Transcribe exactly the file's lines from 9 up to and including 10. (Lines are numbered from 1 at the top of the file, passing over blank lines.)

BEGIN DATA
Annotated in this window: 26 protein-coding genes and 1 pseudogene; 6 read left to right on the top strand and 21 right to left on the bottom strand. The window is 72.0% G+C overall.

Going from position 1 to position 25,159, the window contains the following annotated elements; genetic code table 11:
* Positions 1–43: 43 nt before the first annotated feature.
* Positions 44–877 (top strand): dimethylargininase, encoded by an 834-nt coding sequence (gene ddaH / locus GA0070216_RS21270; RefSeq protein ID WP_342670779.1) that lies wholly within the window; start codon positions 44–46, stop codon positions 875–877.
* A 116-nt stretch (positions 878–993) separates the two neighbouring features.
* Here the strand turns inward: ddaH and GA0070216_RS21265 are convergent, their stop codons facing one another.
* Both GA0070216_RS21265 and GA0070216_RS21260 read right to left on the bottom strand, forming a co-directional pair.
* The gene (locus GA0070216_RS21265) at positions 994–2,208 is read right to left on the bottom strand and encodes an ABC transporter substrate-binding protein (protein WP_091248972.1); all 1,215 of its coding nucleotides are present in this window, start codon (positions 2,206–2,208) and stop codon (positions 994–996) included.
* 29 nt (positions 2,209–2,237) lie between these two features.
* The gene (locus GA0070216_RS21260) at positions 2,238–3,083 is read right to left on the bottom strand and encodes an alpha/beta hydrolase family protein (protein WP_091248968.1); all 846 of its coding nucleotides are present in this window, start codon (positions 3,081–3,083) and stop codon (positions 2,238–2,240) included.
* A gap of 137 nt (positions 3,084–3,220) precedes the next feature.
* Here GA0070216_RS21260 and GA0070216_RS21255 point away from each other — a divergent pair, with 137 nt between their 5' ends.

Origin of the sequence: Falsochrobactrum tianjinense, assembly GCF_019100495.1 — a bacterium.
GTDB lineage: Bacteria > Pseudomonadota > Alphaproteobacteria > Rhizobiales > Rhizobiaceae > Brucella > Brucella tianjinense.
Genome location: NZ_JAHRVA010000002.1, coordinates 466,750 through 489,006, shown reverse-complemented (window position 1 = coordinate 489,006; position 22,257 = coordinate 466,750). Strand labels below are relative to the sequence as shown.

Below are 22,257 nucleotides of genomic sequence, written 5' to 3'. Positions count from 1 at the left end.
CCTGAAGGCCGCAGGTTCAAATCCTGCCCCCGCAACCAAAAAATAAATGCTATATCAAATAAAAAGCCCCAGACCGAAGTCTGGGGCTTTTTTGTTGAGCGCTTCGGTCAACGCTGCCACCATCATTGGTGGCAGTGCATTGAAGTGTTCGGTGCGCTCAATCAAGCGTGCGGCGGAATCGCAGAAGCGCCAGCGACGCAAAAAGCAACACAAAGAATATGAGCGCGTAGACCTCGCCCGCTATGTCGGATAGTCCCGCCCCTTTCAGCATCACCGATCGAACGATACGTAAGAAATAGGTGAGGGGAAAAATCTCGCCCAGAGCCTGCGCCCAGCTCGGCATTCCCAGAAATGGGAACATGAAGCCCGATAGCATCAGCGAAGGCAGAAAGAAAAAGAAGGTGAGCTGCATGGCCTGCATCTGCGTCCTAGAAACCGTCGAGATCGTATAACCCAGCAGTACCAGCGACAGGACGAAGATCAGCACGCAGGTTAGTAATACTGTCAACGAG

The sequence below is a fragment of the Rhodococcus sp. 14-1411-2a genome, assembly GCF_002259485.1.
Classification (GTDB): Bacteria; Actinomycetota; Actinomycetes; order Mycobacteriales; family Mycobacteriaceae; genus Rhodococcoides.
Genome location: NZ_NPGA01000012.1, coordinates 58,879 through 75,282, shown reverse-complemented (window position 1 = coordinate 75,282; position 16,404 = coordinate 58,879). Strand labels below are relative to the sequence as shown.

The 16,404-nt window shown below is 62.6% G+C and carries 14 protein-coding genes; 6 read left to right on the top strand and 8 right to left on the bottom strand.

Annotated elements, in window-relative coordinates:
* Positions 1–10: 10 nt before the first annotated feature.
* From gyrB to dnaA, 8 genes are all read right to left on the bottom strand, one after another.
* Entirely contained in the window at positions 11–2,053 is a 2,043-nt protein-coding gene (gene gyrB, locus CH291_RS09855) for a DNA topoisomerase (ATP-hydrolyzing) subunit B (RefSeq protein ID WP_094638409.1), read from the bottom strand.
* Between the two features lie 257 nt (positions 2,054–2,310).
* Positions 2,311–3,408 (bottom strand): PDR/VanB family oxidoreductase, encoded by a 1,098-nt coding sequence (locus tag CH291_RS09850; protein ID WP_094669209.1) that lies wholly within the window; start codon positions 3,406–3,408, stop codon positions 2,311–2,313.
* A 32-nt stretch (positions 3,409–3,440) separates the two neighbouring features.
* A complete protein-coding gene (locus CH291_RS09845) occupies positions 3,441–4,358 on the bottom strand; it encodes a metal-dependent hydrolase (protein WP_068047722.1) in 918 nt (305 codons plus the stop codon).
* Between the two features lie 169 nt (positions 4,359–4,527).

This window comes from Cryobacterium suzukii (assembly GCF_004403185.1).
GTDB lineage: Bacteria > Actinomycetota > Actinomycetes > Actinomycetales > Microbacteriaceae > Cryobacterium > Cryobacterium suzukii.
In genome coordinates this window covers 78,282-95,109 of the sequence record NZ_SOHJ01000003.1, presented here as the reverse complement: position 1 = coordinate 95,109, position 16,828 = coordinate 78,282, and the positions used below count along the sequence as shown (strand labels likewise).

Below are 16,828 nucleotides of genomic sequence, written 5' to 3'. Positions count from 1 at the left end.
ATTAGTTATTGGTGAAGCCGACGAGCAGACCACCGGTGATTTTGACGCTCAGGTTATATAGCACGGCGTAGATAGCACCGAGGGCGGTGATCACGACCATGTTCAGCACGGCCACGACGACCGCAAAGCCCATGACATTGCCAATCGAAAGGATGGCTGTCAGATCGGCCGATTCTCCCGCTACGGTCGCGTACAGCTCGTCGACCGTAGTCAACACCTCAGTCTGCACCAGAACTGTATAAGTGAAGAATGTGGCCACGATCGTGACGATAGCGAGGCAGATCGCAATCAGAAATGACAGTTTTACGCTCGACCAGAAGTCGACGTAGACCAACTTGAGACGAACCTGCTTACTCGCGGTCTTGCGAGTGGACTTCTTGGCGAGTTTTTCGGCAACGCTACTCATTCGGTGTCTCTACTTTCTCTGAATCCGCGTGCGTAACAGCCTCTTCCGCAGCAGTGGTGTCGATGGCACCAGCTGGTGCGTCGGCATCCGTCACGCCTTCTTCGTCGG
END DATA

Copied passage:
* 29 nt (positions 2,209–2,237) lie between these two features.
* The gene (locus GA0070216_RS21260) at positions 2,238–3,083 is read right to left on the bottom strand and encodes an alpha/beta hydrolase family protein (protein WP_091248968.1); all 846 of its coding nucleotides are present in this window, start codon (positions 3,081–3,083) and stop codon (positions 2,238–2,240) included.